O' a strappin' yung man o' Caisteal Gorm, from ole Buchanan brew;
The Buchs own'd 'eir land, as septs lived MacManns, an' payd in crops for Buch swords,
Twas the way o'the lives o'men an theyre wives; ye payd fer protection of Lords.

Pup Gagan was sired, brotha four o'the line, a'followin fine lasses three,
But a'runt o'the pack, a'ways stealin a snack, as 'e'd grow like a tall oakyn tree!
As Canna an' Alla, an' Ora the kid, 'is sistas teased Gagan enuf,
As a child did 'ey dress 'im in skirts so fine, bu' it served ta make 'im tough.

Nogar an' Nemal an' ta some extent, Ashe, cuffed aboot syblin' Gagan when yung,
Bu' when e' be growed, a new field 'e sowed, an' oot ta see new lands he rung;
'E alit ta the North, up Anaria way, as 'e 'eard o' the tayles o' theyre might,
With the storys a'told, aboot Draygons 'n Gold, 'n th' magic o' cold, dairk nights.

Bu 'e run far afowl wi' a great wing'ed beast, a draygon the name'o M'ole Oz,
What lizyrd lay'd death t'the folks o' ArBeth, a small farmin' town, for no cause.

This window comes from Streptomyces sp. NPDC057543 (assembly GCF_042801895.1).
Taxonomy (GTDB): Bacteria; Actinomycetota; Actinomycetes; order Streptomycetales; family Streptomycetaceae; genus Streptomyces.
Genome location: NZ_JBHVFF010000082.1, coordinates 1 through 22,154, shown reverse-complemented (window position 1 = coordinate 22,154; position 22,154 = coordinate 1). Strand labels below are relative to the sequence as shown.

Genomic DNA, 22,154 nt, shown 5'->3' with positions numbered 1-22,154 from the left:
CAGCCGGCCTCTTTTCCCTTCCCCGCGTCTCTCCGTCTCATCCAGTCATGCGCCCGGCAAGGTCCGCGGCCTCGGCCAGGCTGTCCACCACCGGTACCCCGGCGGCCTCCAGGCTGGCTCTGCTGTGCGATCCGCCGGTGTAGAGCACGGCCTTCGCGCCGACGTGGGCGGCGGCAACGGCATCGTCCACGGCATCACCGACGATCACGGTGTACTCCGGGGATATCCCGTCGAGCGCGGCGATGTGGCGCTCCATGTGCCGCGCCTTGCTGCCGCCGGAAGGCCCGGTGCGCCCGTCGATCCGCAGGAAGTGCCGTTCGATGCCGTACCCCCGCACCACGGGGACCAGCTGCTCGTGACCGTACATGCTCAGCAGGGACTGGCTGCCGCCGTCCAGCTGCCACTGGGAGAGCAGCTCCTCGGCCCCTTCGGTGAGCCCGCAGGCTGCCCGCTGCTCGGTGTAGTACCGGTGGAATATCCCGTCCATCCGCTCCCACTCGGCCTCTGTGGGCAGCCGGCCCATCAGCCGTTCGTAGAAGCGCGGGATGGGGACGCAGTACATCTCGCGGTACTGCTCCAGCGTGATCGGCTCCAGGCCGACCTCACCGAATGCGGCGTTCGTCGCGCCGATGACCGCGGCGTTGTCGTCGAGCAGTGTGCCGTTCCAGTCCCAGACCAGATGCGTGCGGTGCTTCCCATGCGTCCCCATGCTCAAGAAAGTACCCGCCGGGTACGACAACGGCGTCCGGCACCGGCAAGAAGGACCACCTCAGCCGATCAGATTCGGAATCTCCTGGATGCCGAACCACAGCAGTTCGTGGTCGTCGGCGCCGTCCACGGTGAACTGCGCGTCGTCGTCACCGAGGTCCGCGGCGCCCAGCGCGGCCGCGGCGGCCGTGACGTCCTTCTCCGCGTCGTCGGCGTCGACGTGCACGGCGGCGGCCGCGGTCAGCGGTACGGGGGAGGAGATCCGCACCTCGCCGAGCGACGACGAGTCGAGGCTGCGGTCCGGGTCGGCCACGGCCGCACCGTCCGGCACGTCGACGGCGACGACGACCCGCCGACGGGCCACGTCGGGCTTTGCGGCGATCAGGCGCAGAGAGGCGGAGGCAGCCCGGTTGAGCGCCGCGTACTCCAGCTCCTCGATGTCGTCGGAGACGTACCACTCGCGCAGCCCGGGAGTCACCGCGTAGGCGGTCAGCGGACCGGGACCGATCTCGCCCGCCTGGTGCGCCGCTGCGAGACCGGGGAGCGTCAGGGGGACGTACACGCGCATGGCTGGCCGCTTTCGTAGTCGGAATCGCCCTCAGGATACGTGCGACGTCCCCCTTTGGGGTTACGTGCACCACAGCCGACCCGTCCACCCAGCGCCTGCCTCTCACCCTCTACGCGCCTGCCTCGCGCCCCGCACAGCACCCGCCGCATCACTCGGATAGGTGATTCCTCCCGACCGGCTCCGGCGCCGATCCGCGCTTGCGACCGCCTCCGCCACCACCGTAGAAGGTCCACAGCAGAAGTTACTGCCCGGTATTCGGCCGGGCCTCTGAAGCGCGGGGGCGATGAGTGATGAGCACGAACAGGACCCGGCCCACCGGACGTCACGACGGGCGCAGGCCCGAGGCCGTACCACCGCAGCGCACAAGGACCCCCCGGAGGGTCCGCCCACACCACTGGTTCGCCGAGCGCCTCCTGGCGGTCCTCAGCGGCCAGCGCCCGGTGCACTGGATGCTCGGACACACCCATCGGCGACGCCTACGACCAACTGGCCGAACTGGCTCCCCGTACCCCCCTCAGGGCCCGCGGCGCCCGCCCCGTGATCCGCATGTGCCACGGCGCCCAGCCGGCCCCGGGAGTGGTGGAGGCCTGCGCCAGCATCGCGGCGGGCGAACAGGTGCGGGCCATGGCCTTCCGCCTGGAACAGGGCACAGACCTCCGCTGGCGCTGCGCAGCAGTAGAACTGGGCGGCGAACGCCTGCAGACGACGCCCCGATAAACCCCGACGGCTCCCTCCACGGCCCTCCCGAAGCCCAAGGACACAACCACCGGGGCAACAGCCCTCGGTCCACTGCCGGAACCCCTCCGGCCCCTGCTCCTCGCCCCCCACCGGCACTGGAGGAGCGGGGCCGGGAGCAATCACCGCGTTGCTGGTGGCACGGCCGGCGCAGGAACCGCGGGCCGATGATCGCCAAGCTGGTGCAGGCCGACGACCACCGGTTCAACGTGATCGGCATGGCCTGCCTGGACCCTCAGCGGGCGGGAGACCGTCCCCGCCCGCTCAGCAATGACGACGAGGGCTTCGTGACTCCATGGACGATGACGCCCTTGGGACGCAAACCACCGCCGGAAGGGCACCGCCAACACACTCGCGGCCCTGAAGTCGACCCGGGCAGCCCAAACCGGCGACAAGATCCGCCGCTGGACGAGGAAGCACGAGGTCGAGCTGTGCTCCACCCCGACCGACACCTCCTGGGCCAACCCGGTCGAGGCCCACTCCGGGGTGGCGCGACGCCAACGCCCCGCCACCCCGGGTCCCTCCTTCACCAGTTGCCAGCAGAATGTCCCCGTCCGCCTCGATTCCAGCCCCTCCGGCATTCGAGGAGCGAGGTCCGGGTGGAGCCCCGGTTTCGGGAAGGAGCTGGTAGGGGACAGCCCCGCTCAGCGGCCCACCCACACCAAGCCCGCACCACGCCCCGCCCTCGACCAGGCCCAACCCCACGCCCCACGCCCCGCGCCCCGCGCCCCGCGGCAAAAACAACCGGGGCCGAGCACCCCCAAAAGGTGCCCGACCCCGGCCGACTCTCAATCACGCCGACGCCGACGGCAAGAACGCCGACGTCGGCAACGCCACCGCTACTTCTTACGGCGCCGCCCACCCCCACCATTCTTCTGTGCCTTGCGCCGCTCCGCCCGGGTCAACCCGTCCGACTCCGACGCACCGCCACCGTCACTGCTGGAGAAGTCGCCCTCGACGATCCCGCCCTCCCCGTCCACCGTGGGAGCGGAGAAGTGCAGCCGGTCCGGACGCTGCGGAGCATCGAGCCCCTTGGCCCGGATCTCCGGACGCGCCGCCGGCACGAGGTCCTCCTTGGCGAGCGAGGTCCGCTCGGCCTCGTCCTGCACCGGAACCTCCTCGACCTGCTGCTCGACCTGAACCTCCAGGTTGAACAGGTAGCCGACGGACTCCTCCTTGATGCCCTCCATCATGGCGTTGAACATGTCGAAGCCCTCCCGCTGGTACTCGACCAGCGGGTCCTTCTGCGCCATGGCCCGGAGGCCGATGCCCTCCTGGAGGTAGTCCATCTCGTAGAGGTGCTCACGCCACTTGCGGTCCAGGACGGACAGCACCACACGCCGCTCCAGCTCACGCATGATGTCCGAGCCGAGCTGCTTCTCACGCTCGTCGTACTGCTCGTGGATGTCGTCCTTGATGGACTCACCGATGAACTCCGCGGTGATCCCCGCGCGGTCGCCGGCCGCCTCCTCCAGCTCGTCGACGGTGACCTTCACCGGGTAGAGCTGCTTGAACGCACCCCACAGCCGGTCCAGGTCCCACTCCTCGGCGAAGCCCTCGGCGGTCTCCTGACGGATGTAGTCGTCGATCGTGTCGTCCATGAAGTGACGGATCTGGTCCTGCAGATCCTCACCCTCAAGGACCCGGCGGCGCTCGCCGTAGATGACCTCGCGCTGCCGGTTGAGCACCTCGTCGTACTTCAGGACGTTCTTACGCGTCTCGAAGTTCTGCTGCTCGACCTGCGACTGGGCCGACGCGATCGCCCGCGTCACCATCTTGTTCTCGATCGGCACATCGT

'E dispatched th' great wyrm, bu' a little too firm, with brash an' bold terrible threats,
Causin' ire an' a pyre from the Sun God of fyre, an' a curse 'ed soon wysh ta forget.

Tanarys appear'd, with a fiery white beard, an' a-swirlin white head may'd o' smoke,
T'was th' las' thing ya see, ya'd expect there ta be, an wi' voice of vengynce 'e spoke;
Ya treated my child, alone in th' wyld, with respect less'n that of a fly!
'E meant ya no ill, just wanted 'is fill, bu' ya cairsed 'im an' spet in 'is eye!

Now 'e'll rest in a pyre, in a Hell, burned wi' fire, a'cairsed for 'is natural ways,
Whilst a murderin' man reaps the cheers that 'e can from the pestylant humans 'e saved!
Fair all o' your sins, you'll be farsed ta live in, the remains o' this town that ya kept,
An' as worth o' yair cryme, till the end of all tyme, you'll feel evry tear M'ole Oz wept!